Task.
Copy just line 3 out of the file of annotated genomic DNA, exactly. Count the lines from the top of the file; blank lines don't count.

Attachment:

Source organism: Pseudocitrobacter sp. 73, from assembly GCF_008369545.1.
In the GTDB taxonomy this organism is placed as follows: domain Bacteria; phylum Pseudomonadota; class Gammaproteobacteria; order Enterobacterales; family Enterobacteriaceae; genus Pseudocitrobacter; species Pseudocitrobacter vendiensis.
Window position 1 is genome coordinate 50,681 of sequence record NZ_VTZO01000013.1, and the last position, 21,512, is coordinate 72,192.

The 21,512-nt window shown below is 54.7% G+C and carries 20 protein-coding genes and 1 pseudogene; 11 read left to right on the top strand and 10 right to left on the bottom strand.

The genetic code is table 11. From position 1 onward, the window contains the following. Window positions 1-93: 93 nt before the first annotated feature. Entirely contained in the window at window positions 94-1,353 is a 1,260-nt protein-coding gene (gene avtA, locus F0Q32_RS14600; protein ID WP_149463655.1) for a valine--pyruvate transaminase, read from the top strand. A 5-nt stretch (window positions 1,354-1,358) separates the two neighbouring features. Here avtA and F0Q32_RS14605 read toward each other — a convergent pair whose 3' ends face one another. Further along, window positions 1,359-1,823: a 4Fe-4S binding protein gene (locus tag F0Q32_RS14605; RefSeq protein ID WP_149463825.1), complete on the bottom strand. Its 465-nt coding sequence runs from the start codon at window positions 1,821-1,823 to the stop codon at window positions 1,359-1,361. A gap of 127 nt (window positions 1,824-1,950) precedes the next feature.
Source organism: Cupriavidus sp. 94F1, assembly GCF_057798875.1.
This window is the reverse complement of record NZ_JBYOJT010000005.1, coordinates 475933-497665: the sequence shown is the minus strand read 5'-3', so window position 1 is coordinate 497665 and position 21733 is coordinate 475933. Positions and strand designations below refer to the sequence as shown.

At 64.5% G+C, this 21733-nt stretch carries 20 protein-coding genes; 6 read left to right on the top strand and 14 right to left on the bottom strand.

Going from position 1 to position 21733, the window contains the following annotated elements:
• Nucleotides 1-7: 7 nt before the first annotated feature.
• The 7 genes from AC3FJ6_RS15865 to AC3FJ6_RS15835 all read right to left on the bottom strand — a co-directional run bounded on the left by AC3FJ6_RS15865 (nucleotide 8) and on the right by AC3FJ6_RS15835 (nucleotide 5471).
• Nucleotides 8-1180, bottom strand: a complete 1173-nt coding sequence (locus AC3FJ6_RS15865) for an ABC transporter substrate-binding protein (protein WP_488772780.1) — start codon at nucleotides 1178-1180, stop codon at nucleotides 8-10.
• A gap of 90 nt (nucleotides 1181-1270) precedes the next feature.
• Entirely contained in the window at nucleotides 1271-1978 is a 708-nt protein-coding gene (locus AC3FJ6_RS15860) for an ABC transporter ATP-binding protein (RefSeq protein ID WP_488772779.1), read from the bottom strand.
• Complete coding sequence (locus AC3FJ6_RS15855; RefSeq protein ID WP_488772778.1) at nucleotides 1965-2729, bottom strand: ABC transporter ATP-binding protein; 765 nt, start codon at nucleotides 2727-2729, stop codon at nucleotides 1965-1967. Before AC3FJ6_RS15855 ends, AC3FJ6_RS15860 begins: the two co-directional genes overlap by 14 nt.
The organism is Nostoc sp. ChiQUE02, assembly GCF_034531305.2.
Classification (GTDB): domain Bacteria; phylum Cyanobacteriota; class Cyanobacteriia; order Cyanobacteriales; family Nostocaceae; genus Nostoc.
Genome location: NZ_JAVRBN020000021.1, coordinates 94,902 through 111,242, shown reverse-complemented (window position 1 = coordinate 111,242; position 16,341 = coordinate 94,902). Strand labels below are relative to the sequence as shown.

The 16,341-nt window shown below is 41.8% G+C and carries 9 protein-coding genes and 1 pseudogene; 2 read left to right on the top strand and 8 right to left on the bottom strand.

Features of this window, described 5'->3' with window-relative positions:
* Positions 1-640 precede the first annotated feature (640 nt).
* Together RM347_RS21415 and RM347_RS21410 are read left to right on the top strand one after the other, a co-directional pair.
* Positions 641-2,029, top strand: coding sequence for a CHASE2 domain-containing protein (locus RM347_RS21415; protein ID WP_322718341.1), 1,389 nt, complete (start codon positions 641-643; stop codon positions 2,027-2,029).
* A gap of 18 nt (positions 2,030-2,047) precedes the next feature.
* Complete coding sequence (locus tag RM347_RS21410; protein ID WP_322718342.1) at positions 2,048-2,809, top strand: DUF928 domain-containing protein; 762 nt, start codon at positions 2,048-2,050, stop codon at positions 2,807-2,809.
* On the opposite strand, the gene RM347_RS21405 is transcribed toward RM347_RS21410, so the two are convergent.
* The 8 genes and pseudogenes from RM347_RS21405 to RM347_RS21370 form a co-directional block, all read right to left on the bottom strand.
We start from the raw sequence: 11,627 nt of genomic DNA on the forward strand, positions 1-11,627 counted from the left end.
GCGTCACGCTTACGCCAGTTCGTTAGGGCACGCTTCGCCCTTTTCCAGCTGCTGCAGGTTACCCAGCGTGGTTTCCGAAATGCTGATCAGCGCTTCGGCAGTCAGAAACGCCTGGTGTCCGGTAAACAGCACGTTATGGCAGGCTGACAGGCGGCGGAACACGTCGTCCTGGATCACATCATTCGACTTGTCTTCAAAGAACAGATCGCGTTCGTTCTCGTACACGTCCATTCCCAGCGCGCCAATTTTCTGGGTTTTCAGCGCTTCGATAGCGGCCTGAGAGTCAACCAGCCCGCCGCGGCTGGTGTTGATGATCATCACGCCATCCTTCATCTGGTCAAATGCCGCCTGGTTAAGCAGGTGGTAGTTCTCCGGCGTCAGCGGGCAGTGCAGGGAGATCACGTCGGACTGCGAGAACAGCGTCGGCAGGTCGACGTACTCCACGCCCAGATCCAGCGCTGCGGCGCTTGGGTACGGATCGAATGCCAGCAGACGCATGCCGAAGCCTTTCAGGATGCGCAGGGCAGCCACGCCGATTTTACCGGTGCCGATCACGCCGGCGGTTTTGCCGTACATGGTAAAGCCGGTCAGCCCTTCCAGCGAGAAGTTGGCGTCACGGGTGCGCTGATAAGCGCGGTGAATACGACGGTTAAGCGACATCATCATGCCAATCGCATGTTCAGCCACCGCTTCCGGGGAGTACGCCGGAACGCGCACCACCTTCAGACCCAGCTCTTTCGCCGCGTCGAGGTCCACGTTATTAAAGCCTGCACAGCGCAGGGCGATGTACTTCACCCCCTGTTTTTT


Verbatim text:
Window position 1 is genome coordinate 50,681 of sequence record NZ_VTZO01000013.1, and the last position, 21,512, is coordinate 72,192.